I'm sure she's not the only young teen that has been in that situation just as I'm sure she won't be the last. When kids are experiencing all those hormones for the first time and the way they look at themselves and others is beginning to change, they are very vulnerable to the suggestions, ideas of others older than themselves and unfortunatly, when they are taught that something is normal, natural, there's nothing wrong with it, they are far less likely to find it objectionable. They are more likely to engage in behavior that society, in general, finds acceptable simply because they often have not yet completely formed their own ideas about things and they have not yet completely come to terms with who they are as individuals. Even those considered strong willed are often influenced by others. At one time, society really didn't accept sexual activity among unmarried people, let alone teens. Over time that has changed, society now, for the most part, basically says something along the lines of they're going to do it anyway so make sure they're safe and provide b.c, etc. Of course there were always those who engaged in sexual activity regardless of the view of society in general but now we have 13-14 yr olds being sexually intimate, often with more than one partner, and 15 yr olds either having babies or abortions and thinking nothing of it. No matter what their parents teach them, it can be and is often quite difficult for teens to say no to something society in general finds acceptable.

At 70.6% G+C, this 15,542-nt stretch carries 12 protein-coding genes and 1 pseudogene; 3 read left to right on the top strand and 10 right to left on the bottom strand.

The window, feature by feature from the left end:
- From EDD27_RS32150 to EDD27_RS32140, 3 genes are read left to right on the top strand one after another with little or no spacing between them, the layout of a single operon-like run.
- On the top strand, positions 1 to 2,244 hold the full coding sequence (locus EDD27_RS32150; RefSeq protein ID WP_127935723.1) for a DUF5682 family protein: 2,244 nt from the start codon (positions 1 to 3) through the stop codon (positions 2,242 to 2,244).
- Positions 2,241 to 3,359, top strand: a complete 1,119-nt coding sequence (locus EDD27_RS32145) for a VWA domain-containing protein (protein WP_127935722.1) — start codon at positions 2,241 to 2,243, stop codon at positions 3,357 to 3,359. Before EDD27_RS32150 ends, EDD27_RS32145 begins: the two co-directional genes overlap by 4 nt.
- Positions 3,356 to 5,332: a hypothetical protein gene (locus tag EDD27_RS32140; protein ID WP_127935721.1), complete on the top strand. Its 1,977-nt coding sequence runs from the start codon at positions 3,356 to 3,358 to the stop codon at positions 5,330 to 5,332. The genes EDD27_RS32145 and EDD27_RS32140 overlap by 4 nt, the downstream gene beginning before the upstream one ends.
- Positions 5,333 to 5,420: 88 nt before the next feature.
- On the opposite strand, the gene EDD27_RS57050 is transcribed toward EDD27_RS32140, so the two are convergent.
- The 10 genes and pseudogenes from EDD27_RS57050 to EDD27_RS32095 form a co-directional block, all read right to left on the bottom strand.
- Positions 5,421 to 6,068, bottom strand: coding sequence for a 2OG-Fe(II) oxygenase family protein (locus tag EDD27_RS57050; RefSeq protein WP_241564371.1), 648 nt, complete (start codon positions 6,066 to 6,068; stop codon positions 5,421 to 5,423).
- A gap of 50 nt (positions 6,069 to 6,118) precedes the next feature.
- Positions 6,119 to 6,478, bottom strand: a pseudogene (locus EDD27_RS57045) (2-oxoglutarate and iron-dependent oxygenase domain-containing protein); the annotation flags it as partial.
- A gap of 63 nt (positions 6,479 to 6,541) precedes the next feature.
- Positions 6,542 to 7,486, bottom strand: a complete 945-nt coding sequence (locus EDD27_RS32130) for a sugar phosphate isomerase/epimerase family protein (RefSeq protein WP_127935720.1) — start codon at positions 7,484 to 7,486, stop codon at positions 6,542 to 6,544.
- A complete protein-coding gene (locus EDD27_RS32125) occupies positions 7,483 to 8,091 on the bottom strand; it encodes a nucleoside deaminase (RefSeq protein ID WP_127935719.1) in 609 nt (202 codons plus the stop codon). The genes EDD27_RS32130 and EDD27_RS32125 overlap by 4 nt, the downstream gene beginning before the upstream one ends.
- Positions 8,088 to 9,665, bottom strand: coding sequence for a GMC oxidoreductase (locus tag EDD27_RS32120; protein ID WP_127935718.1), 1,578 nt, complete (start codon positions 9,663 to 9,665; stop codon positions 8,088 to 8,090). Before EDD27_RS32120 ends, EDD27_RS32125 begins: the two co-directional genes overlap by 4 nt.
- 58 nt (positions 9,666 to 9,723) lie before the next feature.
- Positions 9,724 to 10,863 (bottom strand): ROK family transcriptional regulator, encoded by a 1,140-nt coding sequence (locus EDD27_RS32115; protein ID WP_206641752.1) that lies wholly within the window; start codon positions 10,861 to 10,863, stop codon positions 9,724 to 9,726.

Woodbabe
by Woodie on Feb. 21, 2013 at 8:46 AM

Sigh....I'll never understand why anyone would care what any number of two consenting adults do for pleasure behind closed doors... How you achieve an orgasm has no bearing on how you treat others and how you deserve to be treated. I wonder if they're targeted because of other's sexual repression.

Momniscient
by Ruby Member on Feb. 21, 2013 at 9:36 AM
Damnit woman!

Quoting Goodwoman614:




Quoting Momniscient:

I love you so much I can't figure out how I'm not gay.

Quoting DangerDarling:

Oh Momniscient, this is why you are my sweetheart. <3


*shoves momniscient over*

ooh ooH! Pick me! Pick me!

I'm single, and ooh yeah I'm fah-fah-luid on that Kinsey scale, for sure!

And I make a mean pot of chicken soup, and I'm really nurturing! 



Posted on the NEW CafeMom Mobile
Add your quick reply below:
You must be a member to reply to this post.
Join the Meeting Place for Moms!
Talk to other moms, share advice, and have fun!

(minimum 6 characters)



Featured